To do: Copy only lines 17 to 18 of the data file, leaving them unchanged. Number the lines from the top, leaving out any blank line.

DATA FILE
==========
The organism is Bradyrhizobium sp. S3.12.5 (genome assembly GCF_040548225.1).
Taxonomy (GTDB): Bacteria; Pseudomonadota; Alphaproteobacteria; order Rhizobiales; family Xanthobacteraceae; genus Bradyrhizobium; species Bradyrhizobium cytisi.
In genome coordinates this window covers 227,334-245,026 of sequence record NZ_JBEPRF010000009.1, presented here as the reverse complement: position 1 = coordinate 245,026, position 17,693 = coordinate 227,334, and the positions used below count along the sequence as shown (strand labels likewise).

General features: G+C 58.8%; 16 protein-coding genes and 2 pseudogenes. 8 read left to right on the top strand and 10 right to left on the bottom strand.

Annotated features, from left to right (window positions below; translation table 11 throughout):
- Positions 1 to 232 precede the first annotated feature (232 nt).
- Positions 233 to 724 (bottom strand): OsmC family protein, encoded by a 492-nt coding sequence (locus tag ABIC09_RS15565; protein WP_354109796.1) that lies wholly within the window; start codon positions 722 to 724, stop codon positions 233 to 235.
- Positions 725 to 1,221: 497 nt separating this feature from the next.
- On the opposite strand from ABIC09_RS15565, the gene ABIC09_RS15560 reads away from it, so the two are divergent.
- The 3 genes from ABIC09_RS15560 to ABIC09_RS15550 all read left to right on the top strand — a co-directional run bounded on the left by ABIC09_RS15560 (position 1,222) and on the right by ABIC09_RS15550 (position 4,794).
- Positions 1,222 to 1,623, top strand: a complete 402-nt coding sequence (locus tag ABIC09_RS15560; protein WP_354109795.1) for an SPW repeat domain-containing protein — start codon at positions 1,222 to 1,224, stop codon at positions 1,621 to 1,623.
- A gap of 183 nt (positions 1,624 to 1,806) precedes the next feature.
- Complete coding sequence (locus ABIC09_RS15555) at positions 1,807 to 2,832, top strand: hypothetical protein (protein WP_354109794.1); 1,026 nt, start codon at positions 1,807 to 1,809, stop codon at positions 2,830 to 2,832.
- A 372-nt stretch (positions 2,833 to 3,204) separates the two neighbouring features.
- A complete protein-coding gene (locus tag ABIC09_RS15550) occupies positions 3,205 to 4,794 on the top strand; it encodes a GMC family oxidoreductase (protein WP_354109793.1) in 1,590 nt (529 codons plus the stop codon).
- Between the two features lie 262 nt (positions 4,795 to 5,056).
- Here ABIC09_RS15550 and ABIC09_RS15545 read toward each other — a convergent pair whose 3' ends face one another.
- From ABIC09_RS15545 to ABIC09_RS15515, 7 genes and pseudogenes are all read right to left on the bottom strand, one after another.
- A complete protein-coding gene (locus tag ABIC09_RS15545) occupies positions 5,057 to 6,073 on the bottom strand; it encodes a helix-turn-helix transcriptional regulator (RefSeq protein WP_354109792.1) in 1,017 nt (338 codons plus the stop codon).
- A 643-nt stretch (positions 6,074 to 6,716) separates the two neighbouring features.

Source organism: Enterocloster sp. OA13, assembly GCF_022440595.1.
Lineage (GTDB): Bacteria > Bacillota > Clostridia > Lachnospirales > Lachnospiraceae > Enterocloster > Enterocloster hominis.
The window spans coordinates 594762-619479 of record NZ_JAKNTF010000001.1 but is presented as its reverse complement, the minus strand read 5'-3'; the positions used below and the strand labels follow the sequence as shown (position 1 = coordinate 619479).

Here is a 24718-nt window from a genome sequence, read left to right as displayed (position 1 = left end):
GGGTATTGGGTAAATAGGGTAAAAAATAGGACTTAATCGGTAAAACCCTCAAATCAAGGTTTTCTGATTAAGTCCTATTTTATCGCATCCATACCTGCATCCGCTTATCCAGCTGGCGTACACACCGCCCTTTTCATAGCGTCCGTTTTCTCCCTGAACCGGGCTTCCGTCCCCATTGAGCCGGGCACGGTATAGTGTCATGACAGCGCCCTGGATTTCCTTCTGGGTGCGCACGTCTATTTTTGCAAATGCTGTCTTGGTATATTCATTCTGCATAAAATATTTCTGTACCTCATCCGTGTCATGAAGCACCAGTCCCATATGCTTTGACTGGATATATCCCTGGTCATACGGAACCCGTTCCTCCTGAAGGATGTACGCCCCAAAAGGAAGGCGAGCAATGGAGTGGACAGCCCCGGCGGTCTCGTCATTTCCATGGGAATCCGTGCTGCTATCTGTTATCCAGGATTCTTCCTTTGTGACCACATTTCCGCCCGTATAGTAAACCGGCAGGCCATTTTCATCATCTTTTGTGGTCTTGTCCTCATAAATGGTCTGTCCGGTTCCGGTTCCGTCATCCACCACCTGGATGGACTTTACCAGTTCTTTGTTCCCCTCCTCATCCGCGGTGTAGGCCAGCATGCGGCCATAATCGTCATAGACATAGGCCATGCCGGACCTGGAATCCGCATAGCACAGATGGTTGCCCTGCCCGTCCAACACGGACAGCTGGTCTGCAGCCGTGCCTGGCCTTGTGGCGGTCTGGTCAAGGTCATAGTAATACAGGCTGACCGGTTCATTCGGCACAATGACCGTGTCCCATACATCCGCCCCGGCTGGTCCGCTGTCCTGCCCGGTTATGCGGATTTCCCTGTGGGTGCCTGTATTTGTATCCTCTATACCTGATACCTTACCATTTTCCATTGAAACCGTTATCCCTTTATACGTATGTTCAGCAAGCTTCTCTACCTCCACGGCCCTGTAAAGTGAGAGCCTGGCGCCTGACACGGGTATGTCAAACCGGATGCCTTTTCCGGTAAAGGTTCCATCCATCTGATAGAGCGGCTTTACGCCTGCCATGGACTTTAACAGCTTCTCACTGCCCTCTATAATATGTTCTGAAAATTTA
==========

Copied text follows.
- Here ABIC09_RS15550 and ABIC09_RS15545 read toward each other — a convergent pair whose 3' ends face one another.
- From ABIC09_RS15545 to ABIC09_RS15515, 7 genes and pseudogenes are all read right to left on the bottom strand, one after another.